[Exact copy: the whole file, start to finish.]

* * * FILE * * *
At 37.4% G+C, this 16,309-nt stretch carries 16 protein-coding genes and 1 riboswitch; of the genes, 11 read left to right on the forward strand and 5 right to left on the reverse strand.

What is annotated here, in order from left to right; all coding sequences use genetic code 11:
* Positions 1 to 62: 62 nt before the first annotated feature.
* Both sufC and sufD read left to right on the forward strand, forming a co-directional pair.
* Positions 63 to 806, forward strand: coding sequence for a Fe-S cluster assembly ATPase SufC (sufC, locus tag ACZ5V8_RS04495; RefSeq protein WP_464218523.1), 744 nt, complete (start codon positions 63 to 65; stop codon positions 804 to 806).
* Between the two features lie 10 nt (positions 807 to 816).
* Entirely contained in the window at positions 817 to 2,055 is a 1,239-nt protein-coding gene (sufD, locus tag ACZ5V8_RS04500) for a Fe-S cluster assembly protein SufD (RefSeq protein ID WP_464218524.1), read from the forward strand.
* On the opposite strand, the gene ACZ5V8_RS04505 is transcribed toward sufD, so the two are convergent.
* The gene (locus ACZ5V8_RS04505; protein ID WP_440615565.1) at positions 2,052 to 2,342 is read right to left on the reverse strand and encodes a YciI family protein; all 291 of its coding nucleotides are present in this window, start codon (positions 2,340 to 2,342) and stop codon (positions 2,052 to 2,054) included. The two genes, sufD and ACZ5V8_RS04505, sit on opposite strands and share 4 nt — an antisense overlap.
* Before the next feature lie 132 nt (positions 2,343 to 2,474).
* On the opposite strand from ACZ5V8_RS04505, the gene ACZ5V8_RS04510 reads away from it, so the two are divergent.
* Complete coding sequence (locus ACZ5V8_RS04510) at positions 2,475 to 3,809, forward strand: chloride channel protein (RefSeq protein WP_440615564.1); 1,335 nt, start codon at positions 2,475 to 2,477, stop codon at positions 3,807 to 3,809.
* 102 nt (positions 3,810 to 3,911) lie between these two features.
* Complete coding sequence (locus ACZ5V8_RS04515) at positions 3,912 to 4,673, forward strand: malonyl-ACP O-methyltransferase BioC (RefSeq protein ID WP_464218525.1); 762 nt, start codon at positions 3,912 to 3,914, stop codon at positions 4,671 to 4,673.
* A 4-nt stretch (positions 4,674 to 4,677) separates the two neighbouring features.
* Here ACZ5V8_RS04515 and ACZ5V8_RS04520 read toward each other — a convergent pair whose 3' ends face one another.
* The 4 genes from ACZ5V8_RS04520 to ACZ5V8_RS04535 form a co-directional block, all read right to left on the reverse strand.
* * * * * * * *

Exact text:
At 37.4% G+C, this 16,309-nt stretch carries 16 protein-coding genes and 1 riboswitch; of the genes, 11 read left to right on the forward strand and 5 right to left on the reverse strand.

What is annotated here, in order from left to right; all coding sequences use genetic code 11:
* Positions 1 to 62: 62 nt before the first annotated feature.
* Both sufC and sufD read left to right on the forward strand, forming a co-directional pair.
* Positions 63 to 806, forward strand: coding sequence for a Fe-S cluster assembly ATPase SufC (sufC, locus tag ACZ5V8_RS04495; RefSeq protein WP_464218523.1), 744 nt, complete (start codon positions 63 to 65; stop codon positions 804 to 806).
* Between the two features lie 10 nt (positions 807 to 816).
* Entirely contained in the window at positions 817 to 2,055 is a 1,239-nt protein-coding gene (sufD, locus tag ACZ5V8_RS04500) for a Fe-S cluster assembly protein SufD (RefSeq protein ID WP_464218524.1), read from the forward strand.
* On the opposite strand, the gene ACZ5V8_RS04505 is transcribed toward sufD, so the two are convergent.
* The gene (locus ACZ5V8_RS04505; protein ID WP_440615565.1) at positions 2,052 to 2,342 is read right to left on the reverse strand and encodes a YciI family protein; all 291 of its coding nucleotides are present in this window, start codon (positions 2,340 to 2,342) and stop codon (positions 2,052 to 2,054) included. The two genes, sufD and ACZ5V8_RS04505, sit on opposite strands and share 4 nt — an antisense overlap.
* Before the next feature lie 132 nt (positions 2,343 to 2,474).
* On the opposite strand from ACZ5V8_RS04505, the gene ACZ5V8_RS04510 reads away from it, so the two are divergent.
* Complete coding sequence (locus ACZ5V8_RS04510) at positions 2,475 to 3,809, forward strand: chloride channel protein (RefSeq protein WP_440615564.1); 1,335 nt, start codon at positions 2,475 to 2,477, stop codon at positions 3,807 to 3,809.
* 102 nt (positions 3,810 to 3,911) lie between these two features.
* Complete coding sequence (locus ACZ5V8_RS04515) at positions 3,912 to 4,673, forward strand: malonyl-ACP O-methyltransferase BioC (RefSeq protein ID WP_464218525.1); 762 nt, start codon at positions 3,912 to 3,914, stop codon at positions 4,671 to 4,673.
* A 4-nt stretch (positions 4,674 to 4,677) separates the two neighbouring features.
* Here ACZ5V8_RS04515 and ACZ5V8_RS04520 read toward each other — a convergent pair whose 3' ends face one another.
* The 4 genes from ACZ5V8_RS04520 to ACZ5V8_RS04535 form a co-directional block, all read right to left on the reverse strand.